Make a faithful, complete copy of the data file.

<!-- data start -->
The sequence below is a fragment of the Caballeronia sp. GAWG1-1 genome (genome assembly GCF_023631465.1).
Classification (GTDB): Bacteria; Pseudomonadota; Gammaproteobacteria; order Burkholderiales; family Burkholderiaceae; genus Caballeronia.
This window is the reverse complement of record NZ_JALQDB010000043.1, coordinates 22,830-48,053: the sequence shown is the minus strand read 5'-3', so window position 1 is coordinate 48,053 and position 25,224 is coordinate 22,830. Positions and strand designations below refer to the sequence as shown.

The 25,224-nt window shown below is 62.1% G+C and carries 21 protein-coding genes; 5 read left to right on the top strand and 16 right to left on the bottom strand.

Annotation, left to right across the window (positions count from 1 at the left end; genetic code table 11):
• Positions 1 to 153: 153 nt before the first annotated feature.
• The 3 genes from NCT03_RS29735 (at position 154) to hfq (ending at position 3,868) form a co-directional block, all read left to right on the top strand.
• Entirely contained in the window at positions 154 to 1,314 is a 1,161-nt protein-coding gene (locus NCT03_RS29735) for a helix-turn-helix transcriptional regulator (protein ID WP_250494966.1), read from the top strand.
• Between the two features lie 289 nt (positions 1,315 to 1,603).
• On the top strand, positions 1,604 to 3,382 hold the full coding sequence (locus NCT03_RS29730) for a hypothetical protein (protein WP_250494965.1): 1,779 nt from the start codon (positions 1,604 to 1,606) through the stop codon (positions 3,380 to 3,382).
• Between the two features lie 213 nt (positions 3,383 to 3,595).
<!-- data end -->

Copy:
The sequence below is a fragment of the Caballeronia sp. GAWG1-1 genome (genome assembly GCF_023631465.1).
Classification (GTDB): Bacteria; Pseudomonadota; Gammaproteobacteria; order Burkholderiales; family Burkholderiaceae; genus Caballeronia.
This window is the reverse complement of record NZ_JALQDB010000043.1, coordinates 22,830-48,053: the sequence shown is the minus strand read 5'-3', so window position 1 is coordinate 48,053 and position 25,224 is coordinate 22,830. Positions and strand designations below refer to the sequence as shown.

The 25,224-nt window shown below is 62.1% G+C and carries 21 protein-coding genes; 5 read left to right on the top strand and 16 right to left on the bottom strand.

Annotation, left to right across the window (positions count from 1 at the left end; genetic code table 11):
• Positions 1 to 153: 153 nt before the first annotated feature.
• The 3 genes from NCT03_RS29735 (at position 154) to hfq (ending at position 3,868) form a co-directional block, all read left to right on the top strand.
• Entirely contained in the window at positions 154 to 1,314 is a 1,161-nt protein-coding gene (locus NCT03_RS29735) for a helix-turn-helix transcriptional regulator (protein ID WP_250494966.1), read from the top strand.
• Between the two features lie 289 nt (positions 1,315 to 1,603).
• On the top strand, positions 1,604 to 3,382 hold the full coding sequence (locus NCT03_RS29730) for a hypothetical protein (protein WP_250494965.1): 1,779 nt from the start codon (positions 1,604 to 1,606) through the stop codon (positions 3,380 to 3,382).
• Between the two features lie 213 nt (positions 3,383 to 3,595).